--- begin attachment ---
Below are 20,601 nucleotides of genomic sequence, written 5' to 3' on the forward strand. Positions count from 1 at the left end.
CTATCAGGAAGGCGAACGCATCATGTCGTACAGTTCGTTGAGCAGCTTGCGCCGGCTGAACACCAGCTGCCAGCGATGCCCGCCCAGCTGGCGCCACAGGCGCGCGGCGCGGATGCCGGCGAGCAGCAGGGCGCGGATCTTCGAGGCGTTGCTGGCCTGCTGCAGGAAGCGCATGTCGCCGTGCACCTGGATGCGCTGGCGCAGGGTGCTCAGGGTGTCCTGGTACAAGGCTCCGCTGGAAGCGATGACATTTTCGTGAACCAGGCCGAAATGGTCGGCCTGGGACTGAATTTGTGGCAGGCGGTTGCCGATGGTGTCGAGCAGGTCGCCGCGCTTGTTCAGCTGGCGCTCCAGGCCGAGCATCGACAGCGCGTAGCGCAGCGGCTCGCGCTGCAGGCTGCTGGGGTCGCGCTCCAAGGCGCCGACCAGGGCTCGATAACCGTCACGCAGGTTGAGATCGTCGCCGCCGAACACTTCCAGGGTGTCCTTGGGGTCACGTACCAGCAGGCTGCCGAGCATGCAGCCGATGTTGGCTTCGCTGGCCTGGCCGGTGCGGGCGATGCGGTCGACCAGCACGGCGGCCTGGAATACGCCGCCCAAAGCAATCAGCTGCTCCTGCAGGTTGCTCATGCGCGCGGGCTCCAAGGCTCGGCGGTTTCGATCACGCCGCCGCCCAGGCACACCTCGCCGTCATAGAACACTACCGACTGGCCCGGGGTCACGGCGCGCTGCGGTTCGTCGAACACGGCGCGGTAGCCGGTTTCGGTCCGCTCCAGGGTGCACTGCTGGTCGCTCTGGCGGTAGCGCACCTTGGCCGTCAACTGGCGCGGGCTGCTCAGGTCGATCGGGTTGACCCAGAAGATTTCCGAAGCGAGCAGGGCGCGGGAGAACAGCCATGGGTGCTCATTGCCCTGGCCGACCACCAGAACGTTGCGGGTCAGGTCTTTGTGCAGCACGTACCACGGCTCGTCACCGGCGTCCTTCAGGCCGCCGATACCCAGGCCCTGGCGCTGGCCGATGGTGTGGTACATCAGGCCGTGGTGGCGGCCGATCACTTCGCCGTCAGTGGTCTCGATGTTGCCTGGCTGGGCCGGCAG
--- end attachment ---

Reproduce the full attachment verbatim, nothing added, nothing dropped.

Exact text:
Below are 20,601 nucleotides of genomic sequence, written 5' to 3' on the forward strand. Positions count from 1 at the left end.
CTATCAGGAAGGCGAACGCATCATGTCGTACAGTTCGTTGAGCAGCTTGCGCCGGCTGAACACCAGCTGCCAGCGATGCCCGCCCAGCTGGCGCCACAGGCGCGCGGCGCGGATGCCGGCGAGCAGCAGGGCGCGGATCTTCGAGGCGTTGCTGGCCTGCTGCAGGAAGCGCATGTCGCCGTGCACCTGGATGCGCTGGCGCAGGGTGCTCAGGGTGTCCTGGTACAAGGCTCCGCTGGAAGCGATGACATTTTCGTGAACCAGGCCGAAATGGTCGGCCTGGGACTGAATTTGTGGCAGGCGGTTGCCGATGGTGTCGAGCAGGTCGCCGCGCTTGTTCAGCTGGCGCTCCAGGCCGAGCATCGACAGCGCGTAGCGCAGCGGCTCGCGCTGCAGGCTGCTGGGGTCGCGCTCCAAGGCGCCGACCAGGGCTCGATAACCGTCACGCAGGTTGAGATCGTCGCCGCCGAACACTTCCAGGGTGTCCTTGGGGTCACGTACCAGCAGGCTGCCGAGCATGCAGCCGATGTTGGCTTCGCTGGCCTGGCCGGTGCGGGCGATGCGGTCGACCAGCACGGCGGCCTGGAATACGCCGCCCAAAGCAATCAGCTGCTCCTGCAGGTTGCTCATGCGCGCGGGCTCCAAGGCTCGGCGGTTTCGATCACGCCGCCGCCCAGGCACACCTCGCCGTCATAGAACACTACCGACTGGCCCGGGGTCACGGCGCGCTGCGGTTCGTCGAACACGGCGCGGTAGCCGGTTTCGGTCCGCTCCAGGGTGCACTGCTGGTCGCTCTGGCGGTAGCGCACCTTGGCCGTCAACTGGCGCGGGCTGCTCAGGTCGATCGGGTTGACCCAGAAGATTTCCGAAGCGAGCAGGGCGCGGGAGAACAGCCATGGGTGCTCATTGCCCTGGCCGACCACCAGAACGTTGCGGGTCAGGTCTTTGTGCAGCACGTACCACGGCTCGTCACCGGCGTCCTTCAGGCCGCCGATACCCAGGCCCTGGCGCTGGCCGATGGTGTGGTACATCAGGCCGTGGTGGCGGCCGATCACTTCGCCGTCAGTGGTCTCGATGTTGCCTGGCTGGGCCGGCAG